Neve Shalom, a short drive off the main highway between Jerusalem and Tel Aviv, looks from its hilltop over a panorama of rural tranquillity — a sloping, rock-strewn plain turned paper-dry by late summer, and groves of almond and olive trees. The village is arrayed around an oval drive, shaded by evergreen trees and other plantings that have swaddled a once-barren hilltop.
Village business takes place in the two-story administration building. Two resident committees run the village and, separately, the elementary school, School for Peace and spiritual center. Key decisions, such as passing the budget and picking new residents, are voted upon by village members in the style of a town meeting.
Neve Shalom has no stores other than the cafe-gift shop, though it sports a 39-room guest house. Its swimming pool is frequented by visitors from as far away as Jerusalem. Most of the community’s middle-class residents commute to jobs in Tel Aviv and elsewhere.
The village is a far cry from the rough encampment that Rizek and his wife, Dyana Shaloufe-Rizek, encountered when they arrived in 1984.
Neve Shalom had been founded a decade earlier by a Dominican priest, Bruno Hussar, on a thistle-covered hill leased from a nearby Roman Catholic monastery. Father Bruno, who was born to Jewish parents, envisioned a place where people of different faiths could live together, though without a fixed political ideology.
Neve Shalom’s first young couples arrived in 1978, motivated by the chance to craft an egalitarian way of life between Jews and Arabs. The village looks out over the site of a key battle in the 1948 war that broke out with Israel’s independence.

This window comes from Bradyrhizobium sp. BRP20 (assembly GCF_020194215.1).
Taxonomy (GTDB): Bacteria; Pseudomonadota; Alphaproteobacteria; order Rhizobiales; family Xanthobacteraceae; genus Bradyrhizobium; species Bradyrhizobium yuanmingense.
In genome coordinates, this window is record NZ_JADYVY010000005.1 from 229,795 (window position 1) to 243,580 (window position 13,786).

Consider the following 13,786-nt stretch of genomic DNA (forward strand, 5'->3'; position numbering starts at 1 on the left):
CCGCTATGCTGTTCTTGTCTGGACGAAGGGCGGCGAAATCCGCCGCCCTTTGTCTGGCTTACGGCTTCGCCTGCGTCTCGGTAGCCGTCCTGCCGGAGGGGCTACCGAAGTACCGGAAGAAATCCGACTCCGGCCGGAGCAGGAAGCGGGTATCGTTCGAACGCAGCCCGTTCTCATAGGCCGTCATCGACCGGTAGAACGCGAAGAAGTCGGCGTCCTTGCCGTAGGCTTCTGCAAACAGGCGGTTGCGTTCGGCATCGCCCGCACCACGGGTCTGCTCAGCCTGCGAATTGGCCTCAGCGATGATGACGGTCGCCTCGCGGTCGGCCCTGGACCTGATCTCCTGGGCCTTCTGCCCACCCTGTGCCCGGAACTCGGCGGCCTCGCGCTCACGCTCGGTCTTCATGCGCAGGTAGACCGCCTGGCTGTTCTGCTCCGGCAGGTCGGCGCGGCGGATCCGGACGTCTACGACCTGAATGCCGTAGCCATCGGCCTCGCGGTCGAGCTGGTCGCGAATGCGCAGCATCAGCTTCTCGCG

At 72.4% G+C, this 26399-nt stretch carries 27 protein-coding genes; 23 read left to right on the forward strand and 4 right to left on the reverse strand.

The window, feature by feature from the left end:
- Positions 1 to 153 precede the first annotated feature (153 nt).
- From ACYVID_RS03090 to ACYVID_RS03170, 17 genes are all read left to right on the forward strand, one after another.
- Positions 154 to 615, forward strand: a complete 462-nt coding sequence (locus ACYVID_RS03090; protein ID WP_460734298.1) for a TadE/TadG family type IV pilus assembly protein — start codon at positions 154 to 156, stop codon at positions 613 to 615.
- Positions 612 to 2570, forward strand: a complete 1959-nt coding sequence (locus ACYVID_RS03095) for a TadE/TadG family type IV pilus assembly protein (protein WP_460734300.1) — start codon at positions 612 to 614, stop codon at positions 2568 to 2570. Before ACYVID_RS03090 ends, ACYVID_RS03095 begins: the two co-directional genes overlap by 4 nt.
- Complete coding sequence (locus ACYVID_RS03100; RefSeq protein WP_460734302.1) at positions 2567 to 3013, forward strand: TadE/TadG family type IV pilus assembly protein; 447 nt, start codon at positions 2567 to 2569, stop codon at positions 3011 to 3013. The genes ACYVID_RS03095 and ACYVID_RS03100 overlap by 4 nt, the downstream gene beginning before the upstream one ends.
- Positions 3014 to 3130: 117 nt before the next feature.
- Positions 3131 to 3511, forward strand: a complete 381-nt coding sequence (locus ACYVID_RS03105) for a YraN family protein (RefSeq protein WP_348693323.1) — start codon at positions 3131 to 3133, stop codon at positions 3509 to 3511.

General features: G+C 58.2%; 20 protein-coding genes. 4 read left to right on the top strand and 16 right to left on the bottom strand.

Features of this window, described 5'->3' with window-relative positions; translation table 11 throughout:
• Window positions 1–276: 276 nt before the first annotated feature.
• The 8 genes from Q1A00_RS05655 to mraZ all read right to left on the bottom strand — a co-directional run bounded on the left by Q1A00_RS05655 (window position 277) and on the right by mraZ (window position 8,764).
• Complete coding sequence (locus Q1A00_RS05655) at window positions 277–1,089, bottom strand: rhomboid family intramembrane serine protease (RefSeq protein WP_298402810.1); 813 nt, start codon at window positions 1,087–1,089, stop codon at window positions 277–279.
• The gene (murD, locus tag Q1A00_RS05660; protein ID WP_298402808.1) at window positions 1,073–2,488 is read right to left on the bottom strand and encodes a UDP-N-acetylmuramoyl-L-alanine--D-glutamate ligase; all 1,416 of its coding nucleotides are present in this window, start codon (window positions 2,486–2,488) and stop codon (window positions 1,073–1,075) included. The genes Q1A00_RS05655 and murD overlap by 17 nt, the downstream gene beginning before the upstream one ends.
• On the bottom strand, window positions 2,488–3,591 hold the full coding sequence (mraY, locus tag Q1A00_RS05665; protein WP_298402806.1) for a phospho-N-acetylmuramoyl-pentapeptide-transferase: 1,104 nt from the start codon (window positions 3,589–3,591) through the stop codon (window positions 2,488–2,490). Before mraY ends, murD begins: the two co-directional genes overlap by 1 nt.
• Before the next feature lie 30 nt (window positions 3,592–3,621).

Shaloufe-Rizek, who had been a student activist at Haifa University, was invited to teach at Neve Shalom’s peace school, which she had attended after its establishment in 1979. Newly married, she brought her husband.
“There was nothing. No paved roads. A lot of flies and mosquitoes,” Rayek Rizek recalled.
But it was an exhilarating place for Jews and Arabs to confront their yawning ignorance about one another.
Dorit Shippin, a Jew, arrived with her husband, Howard, the same year as the Rizeks after searching for a community that was, she said, “pluralistic enough and open-minded.” She recalled being stunned to learn that Israel’s Independence Day was treated as a historical catastrophe by her new Arab neighbors.
“My father participated in the 1948 war, and especially for this generation, the stories that they have are not stories of destruction and deportation of Palestinians, but they are stories of conquering, freeing, friendships and survival,” Shippin said. “It was quite shocking to hear the other side of the picture.”
For their part, Arab residents began to assume the burden of shared leadership and to confront a fuller portrait of Jews than the unflattering images many had grown up with.
The community’s discussions were earnest, often heated. But the outbreak of the first intifada in 1987 drove home for many residents the fundamental gap that remained in how each side viewed the world.
“The Palestinians saw it mostly as a kind of legitimate struggle of the people under occupation, and the Israelis saw it as an unnecessary kind of uprising that threatens their life, and their existence here,” Rizek said.
Some residents wonder, though, whether the community too often has steered around explosive issues to preserve neighborly harmony.